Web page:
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After reviewing the research as part of your reading assignment and research

completed from other outside resources; and (just as important) based on your own
experiences, what criteria should a teacher include or employ to: Group, manage, and
provide meaningful feedback (including grades) to students using cooperative learning
instructional strategies?
The layout of my classroom is based upon cooperative learning, that’s how much
of a believer I am in group learning. My desks are grouped into five groups of four and
one group of five (my class sizes are all around the 2 mark). This is actually a fairly
recent change in my philosophy of how to help students learn. My father, who is also a
teacher once told me, “David, if you ever want to know how much you know, teach it to
someone else.” Cooperative learning makes this idea essential within the classroom.
Cooperative learning has so many benefits to it that can be employed on a daily
basis. But, as the text states, I also “integrate cooperative learning with competition and
individual work.” (Dean, 2012 p. 42) I completely agree with that idea that our
classrooms are “becoming increasingly diverse… in terms of learning styles and levels
of understanding.” (Dean, 2012, p. 45), so my aim is to take advantage of this to
promote student learning that I may not be able to foster on my own.
I would have to say that my most successful attempt of cooperative learning is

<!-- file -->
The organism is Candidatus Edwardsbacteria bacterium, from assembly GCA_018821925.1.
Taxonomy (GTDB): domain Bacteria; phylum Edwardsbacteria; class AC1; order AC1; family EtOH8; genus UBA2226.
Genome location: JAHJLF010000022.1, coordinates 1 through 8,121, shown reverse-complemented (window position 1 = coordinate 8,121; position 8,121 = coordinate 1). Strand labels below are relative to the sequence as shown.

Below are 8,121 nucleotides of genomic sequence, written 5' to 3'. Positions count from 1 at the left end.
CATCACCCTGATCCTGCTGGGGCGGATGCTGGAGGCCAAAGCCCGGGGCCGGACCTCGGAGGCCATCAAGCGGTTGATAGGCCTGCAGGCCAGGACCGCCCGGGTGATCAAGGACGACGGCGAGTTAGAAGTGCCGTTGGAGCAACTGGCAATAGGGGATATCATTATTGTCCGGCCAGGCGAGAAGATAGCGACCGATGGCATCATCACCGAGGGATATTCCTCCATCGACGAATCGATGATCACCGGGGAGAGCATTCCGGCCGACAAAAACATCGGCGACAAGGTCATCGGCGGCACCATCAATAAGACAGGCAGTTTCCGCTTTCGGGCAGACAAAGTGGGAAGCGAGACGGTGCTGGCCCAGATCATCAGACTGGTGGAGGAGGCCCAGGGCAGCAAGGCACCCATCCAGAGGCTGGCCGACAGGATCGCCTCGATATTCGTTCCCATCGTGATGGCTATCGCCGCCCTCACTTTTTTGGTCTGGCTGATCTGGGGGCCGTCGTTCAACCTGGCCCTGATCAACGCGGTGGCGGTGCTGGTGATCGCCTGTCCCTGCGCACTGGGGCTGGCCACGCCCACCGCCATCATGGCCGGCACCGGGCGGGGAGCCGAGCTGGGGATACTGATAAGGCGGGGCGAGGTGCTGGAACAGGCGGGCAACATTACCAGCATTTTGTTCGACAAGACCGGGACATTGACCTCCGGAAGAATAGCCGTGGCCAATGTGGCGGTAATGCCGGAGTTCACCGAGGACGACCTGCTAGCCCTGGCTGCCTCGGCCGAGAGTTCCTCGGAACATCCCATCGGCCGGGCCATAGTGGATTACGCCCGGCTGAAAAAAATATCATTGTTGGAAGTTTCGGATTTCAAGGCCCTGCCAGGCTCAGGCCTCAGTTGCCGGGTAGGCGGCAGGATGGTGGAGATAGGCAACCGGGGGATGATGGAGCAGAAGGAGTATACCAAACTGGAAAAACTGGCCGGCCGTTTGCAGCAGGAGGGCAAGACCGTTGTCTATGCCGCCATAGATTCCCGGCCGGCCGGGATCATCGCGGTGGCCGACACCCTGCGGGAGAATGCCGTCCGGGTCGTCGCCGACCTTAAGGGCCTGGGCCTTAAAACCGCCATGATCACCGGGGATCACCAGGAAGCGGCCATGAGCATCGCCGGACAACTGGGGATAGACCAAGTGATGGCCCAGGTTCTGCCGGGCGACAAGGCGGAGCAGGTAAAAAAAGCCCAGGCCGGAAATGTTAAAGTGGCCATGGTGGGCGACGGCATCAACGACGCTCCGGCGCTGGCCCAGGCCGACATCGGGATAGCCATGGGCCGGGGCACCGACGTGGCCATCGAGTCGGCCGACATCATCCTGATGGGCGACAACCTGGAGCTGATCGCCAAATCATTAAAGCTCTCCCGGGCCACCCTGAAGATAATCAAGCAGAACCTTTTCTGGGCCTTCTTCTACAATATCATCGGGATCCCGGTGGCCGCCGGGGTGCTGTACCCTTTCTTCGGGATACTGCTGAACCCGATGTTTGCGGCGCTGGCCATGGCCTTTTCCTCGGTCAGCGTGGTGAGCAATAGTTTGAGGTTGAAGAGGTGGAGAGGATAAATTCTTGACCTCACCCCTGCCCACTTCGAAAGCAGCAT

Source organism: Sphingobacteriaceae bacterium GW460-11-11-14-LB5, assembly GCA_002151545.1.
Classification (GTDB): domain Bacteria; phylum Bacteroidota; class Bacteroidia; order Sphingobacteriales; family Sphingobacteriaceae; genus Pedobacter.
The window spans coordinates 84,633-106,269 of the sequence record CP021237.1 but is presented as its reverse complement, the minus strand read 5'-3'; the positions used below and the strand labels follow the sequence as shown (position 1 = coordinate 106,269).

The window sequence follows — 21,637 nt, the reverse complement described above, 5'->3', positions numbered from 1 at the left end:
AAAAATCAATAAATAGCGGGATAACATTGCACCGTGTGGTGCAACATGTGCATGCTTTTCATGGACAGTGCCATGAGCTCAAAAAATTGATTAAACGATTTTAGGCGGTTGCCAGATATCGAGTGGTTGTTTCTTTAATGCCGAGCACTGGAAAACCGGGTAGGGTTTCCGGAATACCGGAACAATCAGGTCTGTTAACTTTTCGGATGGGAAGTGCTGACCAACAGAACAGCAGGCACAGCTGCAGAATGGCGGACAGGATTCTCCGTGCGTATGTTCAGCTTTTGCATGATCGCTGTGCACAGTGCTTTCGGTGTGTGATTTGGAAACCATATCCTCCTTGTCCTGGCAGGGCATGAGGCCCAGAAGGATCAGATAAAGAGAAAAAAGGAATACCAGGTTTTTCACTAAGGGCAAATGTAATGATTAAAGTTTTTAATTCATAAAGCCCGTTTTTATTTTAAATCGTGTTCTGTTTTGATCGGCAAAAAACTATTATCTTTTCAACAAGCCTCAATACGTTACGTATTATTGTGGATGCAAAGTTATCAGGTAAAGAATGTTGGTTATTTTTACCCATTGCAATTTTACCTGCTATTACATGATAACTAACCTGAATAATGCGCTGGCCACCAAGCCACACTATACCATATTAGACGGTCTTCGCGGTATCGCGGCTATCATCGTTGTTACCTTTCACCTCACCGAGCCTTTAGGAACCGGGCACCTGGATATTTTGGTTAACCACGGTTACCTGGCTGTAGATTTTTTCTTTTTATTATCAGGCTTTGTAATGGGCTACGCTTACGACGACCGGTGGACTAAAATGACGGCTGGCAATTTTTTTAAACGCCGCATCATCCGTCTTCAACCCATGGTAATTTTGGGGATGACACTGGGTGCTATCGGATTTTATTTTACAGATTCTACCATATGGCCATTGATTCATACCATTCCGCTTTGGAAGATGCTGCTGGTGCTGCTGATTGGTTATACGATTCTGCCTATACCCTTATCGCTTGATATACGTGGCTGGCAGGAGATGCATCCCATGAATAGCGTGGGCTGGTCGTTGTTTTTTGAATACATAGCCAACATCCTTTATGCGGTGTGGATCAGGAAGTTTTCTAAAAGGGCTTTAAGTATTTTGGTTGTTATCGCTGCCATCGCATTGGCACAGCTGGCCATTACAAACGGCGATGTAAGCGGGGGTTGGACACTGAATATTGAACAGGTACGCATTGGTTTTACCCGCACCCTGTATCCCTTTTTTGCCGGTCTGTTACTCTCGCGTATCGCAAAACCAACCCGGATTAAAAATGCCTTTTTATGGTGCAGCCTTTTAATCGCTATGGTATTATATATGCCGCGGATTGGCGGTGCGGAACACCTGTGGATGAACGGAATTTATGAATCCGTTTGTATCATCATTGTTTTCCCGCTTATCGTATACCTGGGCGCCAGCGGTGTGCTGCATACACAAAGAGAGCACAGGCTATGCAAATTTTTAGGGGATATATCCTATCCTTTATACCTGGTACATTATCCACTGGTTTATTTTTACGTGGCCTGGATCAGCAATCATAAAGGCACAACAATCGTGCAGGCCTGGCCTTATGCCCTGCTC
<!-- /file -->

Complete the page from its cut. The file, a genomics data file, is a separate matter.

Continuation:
currently happening in my freshman class. Up until this year, my use of cooperative
learning was fairly basic, incorporated throughout the lesson would be questions that I
called F.I.O, or Figure It Out. These questions were meant to encourage students to
figure out answers to questions on their own instead of the typical lecture. This in itself
was a fairly tough experiment, in school, especially at the high school level, students are
motivated and solely concerned with (for the most part) their own personal success
rather than the understanding that they can succeed if the whole group succeeds. It is
hard to instill the team concept in young people and it takes a long time to get it out of
them especially when they do have some failures. It is easy for the student, and their
parent, to easily place blame on another student in the group when the group fails. To
combat this idea I provide a rubric for any major assignments that require group work
which, as the text states, “provides students with information about what good
performance or high quality work looks like” (Dean, 2012, p. 19) as well as a clear
explanation of their responsibilities of group members. Again, I have the benefit of
being a football coach in this situation. While I don’t give rubrics to my players, from
day one I am able to instill the idea that our defensive success comes from the
collective success of the eleven.
Each group performance in my class is evaluated, which doesn’t necessarily
mean that everything is graded. Each day, the groups can be evaluated in a myriad of
ways. The easiest way I can evaluate the group is through discussions, I may give
them some time to answer a question in their groups along with time to discuss the